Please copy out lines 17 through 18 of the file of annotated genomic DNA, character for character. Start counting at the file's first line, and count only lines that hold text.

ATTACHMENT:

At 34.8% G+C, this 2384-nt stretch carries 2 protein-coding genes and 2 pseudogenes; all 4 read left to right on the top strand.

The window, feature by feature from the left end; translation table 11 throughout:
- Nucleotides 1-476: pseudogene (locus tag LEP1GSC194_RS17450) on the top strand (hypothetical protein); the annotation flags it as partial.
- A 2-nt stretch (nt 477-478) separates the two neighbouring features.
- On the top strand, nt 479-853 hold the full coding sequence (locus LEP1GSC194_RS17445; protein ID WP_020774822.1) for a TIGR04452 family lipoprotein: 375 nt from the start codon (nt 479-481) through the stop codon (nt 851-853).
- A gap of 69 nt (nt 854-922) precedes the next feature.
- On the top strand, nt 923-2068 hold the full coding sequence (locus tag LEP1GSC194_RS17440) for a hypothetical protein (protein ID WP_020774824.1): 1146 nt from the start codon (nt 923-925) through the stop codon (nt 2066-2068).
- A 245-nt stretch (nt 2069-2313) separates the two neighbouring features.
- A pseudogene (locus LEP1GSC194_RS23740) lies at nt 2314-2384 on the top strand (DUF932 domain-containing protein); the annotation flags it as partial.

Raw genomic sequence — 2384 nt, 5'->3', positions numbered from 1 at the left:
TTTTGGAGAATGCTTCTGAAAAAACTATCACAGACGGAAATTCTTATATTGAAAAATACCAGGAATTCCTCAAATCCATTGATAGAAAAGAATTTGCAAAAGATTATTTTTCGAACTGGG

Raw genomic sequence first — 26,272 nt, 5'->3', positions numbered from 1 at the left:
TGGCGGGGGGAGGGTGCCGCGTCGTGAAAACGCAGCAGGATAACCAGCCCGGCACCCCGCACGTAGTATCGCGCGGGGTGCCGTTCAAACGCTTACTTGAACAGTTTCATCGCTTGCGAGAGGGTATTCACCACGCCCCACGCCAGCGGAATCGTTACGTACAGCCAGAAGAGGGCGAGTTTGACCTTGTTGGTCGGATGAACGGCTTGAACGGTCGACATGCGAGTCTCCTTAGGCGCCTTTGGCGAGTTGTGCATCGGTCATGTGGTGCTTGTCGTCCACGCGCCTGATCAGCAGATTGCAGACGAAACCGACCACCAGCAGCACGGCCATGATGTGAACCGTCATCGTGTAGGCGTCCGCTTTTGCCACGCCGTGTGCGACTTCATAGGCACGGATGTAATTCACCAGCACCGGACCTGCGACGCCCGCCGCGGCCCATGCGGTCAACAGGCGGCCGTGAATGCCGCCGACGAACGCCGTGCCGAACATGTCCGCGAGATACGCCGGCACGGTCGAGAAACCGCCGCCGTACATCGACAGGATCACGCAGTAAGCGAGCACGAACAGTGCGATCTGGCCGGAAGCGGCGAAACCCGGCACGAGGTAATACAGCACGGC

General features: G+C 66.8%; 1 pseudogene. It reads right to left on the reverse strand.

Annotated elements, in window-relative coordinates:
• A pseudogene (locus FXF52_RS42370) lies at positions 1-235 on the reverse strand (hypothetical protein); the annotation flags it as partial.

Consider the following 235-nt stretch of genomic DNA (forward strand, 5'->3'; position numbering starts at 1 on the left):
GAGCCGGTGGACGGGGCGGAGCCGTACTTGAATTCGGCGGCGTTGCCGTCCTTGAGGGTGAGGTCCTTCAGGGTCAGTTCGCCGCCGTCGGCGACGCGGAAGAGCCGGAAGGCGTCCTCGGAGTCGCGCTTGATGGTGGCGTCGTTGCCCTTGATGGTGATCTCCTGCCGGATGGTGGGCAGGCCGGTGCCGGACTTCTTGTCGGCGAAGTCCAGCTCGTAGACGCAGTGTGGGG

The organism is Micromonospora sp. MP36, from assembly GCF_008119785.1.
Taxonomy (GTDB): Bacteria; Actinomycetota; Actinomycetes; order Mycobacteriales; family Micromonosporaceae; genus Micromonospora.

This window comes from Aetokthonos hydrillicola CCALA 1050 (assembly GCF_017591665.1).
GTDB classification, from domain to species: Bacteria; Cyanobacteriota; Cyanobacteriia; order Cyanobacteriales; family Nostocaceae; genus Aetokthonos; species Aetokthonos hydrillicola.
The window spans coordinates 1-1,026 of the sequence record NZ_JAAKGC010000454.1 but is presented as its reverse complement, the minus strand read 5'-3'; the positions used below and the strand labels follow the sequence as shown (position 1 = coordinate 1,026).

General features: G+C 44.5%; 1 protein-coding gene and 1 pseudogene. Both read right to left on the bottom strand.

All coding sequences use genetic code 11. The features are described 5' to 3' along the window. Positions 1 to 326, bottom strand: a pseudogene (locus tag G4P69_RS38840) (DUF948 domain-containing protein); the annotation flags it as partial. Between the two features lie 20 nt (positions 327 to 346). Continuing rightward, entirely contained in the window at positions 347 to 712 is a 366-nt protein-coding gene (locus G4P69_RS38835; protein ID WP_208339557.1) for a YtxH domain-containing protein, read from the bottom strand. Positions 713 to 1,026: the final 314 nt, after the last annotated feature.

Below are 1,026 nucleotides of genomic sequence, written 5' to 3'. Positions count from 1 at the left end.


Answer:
Consider the following 235-nt stretch of genomic DNA (forward strand, 5'->3'; position numbering starts at 1 on the left):
GAGCCGGTGGACGGGGCGGAGCCGTACTTGAATTCGGCGGCGTTGCCGTCCTTGAGGGTGAGGTCCTTCAGGGTCAGTTCGCCGCCGTCGGCGACGCGGAAGAGCCGGAAGGCGTCCTCGGAGTCGCGCTTGATGGTGGCGTCGTTGCCCTTGATGGTGATCTCCTGCCGGATGGTGGGCAGGCCGGTGCCGGACTTCTTGTCGGCGAAGTCCAGCTCGTAGACGCAGTGTGGGG